5. At each place setting supply a “question”, this gets the conversation going and always adds to laughs and memories. Ex. If you could do anything successfully, what would you do? Who would play you in a movie? What was your first job? Describe your first kiss?
  6. Be sure to have each quest bring storage containers to share the leftovers– if any!

Summer Produce

Finally! I said we were on the map when Starbucks showed up in our local strip. I said we were really on the map when Clyde’s opened up it’s flagship restaurant just a few blocks down from our house. Oh, and Bonefish Grill– we’ve arrived!
But what I think what really puts a community on the map is the arrival of the Saturday Farmer’s Market. And this past Saturday it finally happened– on the back lot of our neighborhood community center, Farmer John (I kid you not) pulled up his pick up trucks and unloaded palettes of locally-grown produce. I grabbed Graham and we loaded up on squash, beefsteak tomatoes, cucumbers, onions, peaches, and a dozen ears of corn. Here’s a little tip– be sure to inspect the ears of corn your five-year-old picks out, they may come with extra, slightly wormy, protein.

I’m also excited about the produce that I’ve managed to get going in my own garden this year. First, there’s an herb garden of thyme, sage, basil, and rosemary. So far I’ve only used the basil and rosemary as I haven’t been cooking as much this summer as thought I would. I will have to remedy that.

Of course, what’s a garden without tomatoes. I’m trying out some giant, heirloom beefsteaks. The plant started out a little slow, but midway through the summer it exploded in size and in blooms. It’s finally loaded up with fruit and I’m having visions of tomato, mozzarella, and basil salads in my future.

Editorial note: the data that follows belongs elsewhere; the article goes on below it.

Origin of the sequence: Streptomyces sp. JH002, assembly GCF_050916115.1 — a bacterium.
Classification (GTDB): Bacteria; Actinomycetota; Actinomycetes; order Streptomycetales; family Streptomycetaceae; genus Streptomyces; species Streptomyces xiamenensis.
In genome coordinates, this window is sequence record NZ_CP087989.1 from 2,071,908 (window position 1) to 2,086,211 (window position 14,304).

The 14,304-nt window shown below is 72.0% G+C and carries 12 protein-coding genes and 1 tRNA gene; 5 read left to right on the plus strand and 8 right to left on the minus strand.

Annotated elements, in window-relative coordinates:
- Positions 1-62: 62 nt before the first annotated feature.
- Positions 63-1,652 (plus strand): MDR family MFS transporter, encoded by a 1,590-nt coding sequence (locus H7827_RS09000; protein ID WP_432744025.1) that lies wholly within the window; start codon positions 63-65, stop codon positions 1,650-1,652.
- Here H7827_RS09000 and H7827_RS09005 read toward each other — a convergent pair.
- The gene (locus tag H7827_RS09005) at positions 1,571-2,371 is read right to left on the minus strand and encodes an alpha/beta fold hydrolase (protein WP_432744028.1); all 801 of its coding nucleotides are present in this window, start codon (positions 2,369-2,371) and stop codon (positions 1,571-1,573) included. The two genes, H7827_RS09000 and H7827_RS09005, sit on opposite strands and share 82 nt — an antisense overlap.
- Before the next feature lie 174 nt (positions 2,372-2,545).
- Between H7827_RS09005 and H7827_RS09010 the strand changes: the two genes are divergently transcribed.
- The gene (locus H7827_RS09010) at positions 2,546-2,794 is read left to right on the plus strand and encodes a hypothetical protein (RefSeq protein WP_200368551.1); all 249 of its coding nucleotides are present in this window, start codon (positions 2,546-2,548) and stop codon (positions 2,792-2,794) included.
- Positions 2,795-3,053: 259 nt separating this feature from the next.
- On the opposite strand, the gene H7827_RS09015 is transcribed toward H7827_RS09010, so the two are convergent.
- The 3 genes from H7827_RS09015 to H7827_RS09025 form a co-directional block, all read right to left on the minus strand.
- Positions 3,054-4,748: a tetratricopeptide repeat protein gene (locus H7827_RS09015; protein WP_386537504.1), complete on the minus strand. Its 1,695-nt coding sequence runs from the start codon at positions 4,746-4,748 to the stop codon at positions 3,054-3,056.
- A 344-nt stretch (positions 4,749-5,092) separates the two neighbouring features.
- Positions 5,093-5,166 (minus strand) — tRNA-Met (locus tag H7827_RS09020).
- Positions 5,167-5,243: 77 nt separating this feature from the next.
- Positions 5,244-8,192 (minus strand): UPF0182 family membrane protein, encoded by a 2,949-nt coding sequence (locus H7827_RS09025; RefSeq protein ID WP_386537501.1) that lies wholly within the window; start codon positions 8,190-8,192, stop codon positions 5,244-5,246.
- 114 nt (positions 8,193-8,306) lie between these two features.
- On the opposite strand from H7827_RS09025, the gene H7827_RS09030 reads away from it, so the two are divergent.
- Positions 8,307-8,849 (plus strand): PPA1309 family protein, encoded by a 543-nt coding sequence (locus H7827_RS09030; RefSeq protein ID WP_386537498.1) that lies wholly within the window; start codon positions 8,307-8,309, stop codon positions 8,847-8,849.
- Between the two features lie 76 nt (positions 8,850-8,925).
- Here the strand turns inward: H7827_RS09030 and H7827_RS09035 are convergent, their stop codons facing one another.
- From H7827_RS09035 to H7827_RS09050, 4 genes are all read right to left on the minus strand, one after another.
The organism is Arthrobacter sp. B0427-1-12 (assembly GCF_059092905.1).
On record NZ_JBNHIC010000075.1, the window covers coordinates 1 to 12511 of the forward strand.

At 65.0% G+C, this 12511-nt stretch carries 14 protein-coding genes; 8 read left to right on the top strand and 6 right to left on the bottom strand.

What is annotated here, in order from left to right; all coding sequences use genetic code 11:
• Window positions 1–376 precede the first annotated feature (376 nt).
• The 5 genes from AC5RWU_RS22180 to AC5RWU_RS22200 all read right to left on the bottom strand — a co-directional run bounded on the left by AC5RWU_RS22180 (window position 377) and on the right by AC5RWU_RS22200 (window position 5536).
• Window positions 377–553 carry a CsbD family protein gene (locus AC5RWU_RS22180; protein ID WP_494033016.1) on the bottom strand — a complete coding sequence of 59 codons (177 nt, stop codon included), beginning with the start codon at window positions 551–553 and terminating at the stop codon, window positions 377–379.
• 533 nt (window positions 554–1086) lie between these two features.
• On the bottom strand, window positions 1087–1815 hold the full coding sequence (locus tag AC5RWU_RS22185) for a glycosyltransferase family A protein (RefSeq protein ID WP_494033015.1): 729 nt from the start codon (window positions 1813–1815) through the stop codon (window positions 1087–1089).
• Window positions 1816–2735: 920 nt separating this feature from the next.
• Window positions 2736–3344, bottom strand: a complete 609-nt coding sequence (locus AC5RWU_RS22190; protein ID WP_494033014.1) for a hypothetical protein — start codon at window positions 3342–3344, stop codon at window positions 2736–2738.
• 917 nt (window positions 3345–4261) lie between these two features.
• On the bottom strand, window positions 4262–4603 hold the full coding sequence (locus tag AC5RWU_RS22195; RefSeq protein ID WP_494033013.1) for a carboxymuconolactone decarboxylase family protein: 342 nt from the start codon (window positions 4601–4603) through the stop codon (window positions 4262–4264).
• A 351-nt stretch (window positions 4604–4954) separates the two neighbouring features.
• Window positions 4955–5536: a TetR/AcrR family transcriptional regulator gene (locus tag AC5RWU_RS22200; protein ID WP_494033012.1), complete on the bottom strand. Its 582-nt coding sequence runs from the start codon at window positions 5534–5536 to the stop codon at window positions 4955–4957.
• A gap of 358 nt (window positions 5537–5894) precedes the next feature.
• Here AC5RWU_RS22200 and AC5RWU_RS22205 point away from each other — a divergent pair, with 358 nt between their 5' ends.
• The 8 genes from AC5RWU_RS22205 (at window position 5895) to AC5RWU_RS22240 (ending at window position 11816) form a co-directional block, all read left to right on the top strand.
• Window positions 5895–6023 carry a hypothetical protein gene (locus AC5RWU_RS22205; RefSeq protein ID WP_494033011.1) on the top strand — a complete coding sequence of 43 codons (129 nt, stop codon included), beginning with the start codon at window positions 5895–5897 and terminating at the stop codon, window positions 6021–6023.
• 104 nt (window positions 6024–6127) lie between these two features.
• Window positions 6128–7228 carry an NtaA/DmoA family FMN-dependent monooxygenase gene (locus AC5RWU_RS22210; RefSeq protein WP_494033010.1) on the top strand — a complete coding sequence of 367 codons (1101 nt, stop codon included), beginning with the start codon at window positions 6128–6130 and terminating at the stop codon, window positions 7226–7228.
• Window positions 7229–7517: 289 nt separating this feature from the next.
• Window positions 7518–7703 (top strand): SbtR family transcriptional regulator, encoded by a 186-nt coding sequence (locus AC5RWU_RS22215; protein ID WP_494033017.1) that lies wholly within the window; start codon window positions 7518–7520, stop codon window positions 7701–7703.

The biggest surprise was my single jalapeño plant. I’ve harvested quite a few peppers from that plant and it seems I haven’t made a dent. There’s enough there to try a little experimentation. I think I’m going to try putting a bunch in the smoker and make some of my own chipotle sauce. I’ll document how that goes– it’s going to be spicy!

technorati tags: tags:
icerocket tags:

Solution: Leftover Egg Whites

This frosting was the best solution to using up eggs whites I had leftover from making ice cream. I am very excited about my new KitchenAid Ice Cream Attachment. I think the thing I enjoy the most about it is that I can store it in my freezer and not take up any valuable space in my pantry and its ever expanding kitchen gadgetry. I made the Vanilla Ice Cream #2 recipe from “The Ultimate Ice Cream Book.” This was the most luscious vanilla ice cream I have ever made. How can you go wrong with a recipe that calls for 7 egg yolks? Then those whites! I couldn’t just throw them away and I can’t stand white omelets, so…
Italian Meringue Chocolate Buttercream Frosting
1/2 cup egg whites, from about 3-4 eggs
1 cup sugar
1 1/4 pound sweet cream butter, cut into 20 pieces
4-8 ounce bittersweet or dark chocolate, melted
In a double boiler over simmering water beat egg whites and sugar on medium speed using a hand mixer. Beat until an instant thermometer reaches 160ºF. Remove from heat and beat on high speed until stiff peaks form, then lower speed to medium and beat until almost room temperature. Add butter one piece at a time while beating on medium speed to incorporate. Then add melted chocolate and beat until smooth. Store in an air tight container in the refrigerator until ready to use. Prior to use, bring frosting to room temperature. Once the item (cake, cupcakes, husband) is frosted it will have to be stored in a cool place.
A good thing to adorn with this abrosia of all frostings is on a decadent chocolate cake (doctored up cake mix) with layers of ganache (Alton Brown’s recipe).

technorati tags: tags:
icerocket tags: